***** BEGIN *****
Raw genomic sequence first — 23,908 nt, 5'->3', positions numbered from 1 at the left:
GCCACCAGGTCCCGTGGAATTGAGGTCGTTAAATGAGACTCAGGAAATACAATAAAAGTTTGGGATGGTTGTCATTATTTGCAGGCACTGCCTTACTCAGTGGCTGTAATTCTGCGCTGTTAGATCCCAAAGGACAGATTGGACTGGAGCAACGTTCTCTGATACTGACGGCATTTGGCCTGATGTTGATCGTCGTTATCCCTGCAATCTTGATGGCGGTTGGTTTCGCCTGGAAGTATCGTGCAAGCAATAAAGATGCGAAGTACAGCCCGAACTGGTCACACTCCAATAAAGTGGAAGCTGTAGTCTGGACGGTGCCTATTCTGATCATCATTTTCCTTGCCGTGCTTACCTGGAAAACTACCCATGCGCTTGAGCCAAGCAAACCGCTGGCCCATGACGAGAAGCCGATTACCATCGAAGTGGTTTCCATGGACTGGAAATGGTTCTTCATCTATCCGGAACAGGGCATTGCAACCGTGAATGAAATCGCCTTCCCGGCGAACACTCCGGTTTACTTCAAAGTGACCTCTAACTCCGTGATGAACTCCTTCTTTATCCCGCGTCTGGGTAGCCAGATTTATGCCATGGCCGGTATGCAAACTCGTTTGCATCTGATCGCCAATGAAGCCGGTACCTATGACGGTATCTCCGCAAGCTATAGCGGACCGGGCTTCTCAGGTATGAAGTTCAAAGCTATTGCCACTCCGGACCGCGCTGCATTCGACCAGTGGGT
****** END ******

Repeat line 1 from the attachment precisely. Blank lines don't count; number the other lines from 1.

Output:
Raw genomic sequence first — 23,908 nt, 5'->3', positions numbered from 1 at the left: